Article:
4. Less traffic. Whether you’re a driver or just sick of sitting in commuter traffic, the third shift lessens that problem.

  5. Less competition. There aren’t as many people who will work night jobs as those who work day jobs, meaning you’re more likely to find work.

  6. More peaceful/fewer people. Depending on the job and your personality, you might enjoy having fewer co-workers or customers during the night shift.

  7. Fewer meetings. Who doesn’t like the idea of having fewer meetings?

Disadvantages of Working Third Shift

That’s a pretty good list of benefits to working the night shift, but what about the disadvantages. I’m sure you can come up with one or two immediately. Again, it depends on your habits, personality, and priorities, but these downfalls to a night shift job might help you make up your mind:

  1. Interrupts natural sleep. Your circadian rhythm, or the natural sleep/wake cycle, can be hard to change. This can cause you to lose sleep and never quite feel rested.

  2. Prone to health issues. Interestingly, circadian-rhythm is crucial for more than just a restful sleep. Interrupting it can leave you more susceptible to some health issues.

  3. Fewer people/boring. If you thrive on interactions with people and excitement, the third shift can prove to be way too dull.

  4. Family disruption. Working the third shift when you have a family can cause some disruption. You won’t be home at night, and you’ll need people to be quiet when you’re sleeping during the day.

  5. Stuck with the hard work. The day shift has first access to tasks and often does the easier work, so you’re stuck doing the hard stuff.

  6. Depression. Whether it’s the decreased access to sunlight or the isolation, night shift workers tend to have a higher incidence of depression.

  7. Obesity. There are a lot of ideas on why night shift workers have more weight problems, from metabolism interruption to fewer options for healthy lunches. Whatever the cause, this could become an issue.

How to Make the Most of the Third Shift

If you’ve decided that the third shift life is for you, there are some things you can do to make the transition easier and more enjoyable. Unless you’re already a night owl, training yourself to sleep during the day and be awake all night can be very difficult.

  • Slowly adjust sleep. Before you start your new job, start slowly adjusting to the new schedule, an hour at a time.

  • Nap before work. Take a quick nap before you go into your job. This should help you stay awake during your shift.

  • Bright light. Having a bright light in your workspace can help you fool your body into thinking that it is daytime.

  • Rethink meals. Try to shift all of your meals, so you’re eating your lunch in the middle of your work shift. This can make you less apt to eat junk food or crave food when you’re not really hungry.

  • Caffeine. The old tried and true coffee or caffeinated soda can get you through the first part of your shift and help your body adjust to the change.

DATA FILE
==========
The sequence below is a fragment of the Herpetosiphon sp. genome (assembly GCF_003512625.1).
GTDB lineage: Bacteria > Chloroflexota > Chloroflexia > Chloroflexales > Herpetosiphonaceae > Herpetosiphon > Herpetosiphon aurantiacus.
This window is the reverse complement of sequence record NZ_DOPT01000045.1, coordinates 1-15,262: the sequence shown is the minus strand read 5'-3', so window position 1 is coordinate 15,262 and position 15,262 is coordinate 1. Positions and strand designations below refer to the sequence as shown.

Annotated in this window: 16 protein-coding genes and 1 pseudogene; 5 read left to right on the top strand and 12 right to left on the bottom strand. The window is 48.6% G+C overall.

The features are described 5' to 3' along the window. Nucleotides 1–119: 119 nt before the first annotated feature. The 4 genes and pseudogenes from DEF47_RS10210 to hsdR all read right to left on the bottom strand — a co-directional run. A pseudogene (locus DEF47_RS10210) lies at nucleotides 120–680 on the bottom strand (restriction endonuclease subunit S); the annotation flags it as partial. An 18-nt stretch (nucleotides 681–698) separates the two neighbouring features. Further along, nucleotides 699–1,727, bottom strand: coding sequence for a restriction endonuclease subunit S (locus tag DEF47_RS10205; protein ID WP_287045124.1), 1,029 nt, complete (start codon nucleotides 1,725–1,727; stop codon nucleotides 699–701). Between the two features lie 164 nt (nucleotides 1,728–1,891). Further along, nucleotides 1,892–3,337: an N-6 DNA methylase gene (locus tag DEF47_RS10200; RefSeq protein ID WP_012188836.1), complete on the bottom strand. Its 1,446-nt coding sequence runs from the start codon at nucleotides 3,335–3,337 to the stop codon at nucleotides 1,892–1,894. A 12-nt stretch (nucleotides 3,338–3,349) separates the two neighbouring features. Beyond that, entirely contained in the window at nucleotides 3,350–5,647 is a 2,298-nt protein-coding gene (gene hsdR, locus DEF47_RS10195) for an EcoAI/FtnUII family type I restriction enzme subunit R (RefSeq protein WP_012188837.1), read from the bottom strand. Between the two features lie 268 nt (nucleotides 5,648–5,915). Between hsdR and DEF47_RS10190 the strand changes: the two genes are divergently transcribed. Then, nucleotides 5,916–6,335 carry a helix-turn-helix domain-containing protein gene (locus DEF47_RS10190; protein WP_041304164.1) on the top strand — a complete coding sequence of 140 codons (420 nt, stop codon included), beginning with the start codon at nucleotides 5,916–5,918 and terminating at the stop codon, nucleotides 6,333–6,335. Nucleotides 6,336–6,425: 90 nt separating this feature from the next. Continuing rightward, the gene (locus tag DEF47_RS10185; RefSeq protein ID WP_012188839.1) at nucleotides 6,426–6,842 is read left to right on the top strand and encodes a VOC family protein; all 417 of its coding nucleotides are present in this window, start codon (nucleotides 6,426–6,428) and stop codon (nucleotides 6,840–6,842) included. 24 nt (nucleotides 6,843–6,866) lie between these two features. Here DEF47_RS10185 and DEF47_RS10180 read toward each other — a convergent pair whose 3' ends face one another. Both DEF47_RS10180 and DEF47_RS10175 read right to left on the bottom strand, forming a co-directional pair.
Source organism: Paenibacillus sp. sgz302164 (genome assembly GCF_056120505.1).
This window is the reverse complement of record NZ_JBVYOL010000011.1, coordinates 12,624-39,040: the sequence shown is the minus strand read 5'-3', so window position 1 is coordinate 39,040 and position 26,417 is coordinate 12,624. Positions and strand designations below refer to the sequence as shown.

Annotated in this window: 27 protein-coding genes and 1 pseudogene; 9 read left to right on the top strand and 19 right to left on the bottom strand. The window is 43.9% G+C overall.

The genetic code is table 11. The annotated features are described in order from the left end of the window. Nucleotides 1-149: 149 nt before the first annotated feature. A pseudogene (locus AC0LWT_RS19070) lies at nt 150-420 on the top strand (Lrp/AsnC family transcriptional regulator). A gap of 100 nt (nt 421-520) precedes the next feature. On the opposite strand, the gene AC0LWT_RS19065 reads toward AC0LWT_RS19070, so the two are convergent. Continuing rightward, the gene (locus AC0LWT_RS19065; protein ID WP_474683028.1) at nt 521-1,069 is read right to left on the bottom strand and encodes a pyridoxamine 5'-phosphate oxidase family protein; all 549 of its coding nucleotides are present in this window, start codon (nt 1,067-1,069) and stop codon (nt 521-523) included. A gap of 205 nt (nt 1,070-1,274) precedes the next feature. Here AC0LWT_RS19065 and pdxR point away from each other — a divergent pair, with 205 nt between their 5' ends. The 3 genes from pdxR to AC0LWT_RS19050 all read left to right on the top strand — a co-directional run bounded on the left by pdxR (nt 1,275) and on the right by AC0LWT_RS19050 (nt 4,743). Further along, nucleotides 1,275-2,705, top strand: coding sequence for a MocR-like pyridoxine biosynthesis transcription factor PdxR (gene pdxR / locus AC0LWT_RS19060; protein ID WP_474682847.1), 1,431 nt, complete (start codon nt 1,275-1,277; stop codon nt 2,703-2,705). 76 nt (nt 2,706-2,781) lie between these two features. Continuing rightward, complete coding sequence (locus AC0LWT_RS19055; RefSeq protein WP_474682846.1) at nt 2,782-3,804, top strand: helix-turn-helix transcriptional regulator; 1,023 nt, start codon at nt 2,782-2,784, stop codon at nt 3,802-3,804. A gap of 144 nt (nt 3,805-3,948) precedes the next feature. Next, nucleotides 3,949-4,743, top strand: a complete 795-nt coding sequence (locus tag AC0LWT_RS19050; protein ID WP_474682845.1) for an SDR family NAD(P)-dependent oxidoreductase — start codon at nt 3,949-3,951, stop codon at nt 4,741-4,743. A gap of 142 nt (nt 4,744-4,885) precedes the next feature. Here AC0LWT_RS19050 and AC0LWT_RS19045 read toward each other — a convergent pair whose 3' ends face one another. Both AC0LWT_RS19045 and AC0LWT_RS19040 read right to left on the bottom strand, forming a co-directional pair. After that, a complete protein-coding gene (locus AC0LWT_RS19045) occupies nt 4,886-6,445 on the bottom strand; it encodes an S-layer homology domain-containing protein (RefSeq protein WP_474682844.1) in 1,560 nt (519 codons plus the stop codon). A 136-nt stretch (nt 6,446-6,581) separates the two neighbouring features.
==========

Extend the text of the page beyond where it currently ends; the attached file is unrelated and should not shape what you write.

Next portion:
• Dark glasses. Daylight naturally tells your body that it’s time to be awake. Wearing dark sunglasses during the daylight, or at least on your way home from work, can help.

  • Set a routine. Figure out your new shift routine and stick to it. You might even have to keep it up on the weekends to make it easier to manage.

  • Blackout curtains. These beauties do a wonderful job of keeping sunlight out of your bedroom while you’re sleeping.

  • Cooperation. Have everyone in your household do their best to help you. You need to have no interruptions during your sleep, just like they get at 3:00 am when they’re sleeping.

Final Thoughts

If you’re looking to get your foot in the door of a company or work your way up, starting at a third shift position might help.

You can find your way into management pretty easily by becoming a third shift supervisor. These are often jobs other people don’t want, and they can lead to promotions pretty quickly.

It might also reflect well on your work record if you volunteer to transfer to a third shift when your employer needs it. This can help you in the long run as you’ve proven that you know how to be a team player. Who knows, if there is a disruption in work in the future, you’re now more valuable.

Working the third shift also gives you a broader perspective on the entire company. This can help you move up the ladder quickly, make you a better boss or supervisor, or be something you use in your employee evaluations to get a bigger raise.

You might find that you’re one of those people who thrive in the nighttime and loves working the third shift. If this is the case, the odds of you being promoted to nightshift manager are pretty good, and you’ll be even happier with your new position and daytime freedom.

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Chris Kolmar

Author

Chris Kolmar

Chris Kolmar is a co-founder of Zippia and the editor-in-chief of the Zippia career advice blog. He has hired over 50 people in his career, been hired five times, and wants to help you land your next job. His research has been featured on the New York Times, Thrillist, VOX, The Atlantic, and a host of local news. More recently, he's been quoted on USA Today, BusinessInsider, and CNBC.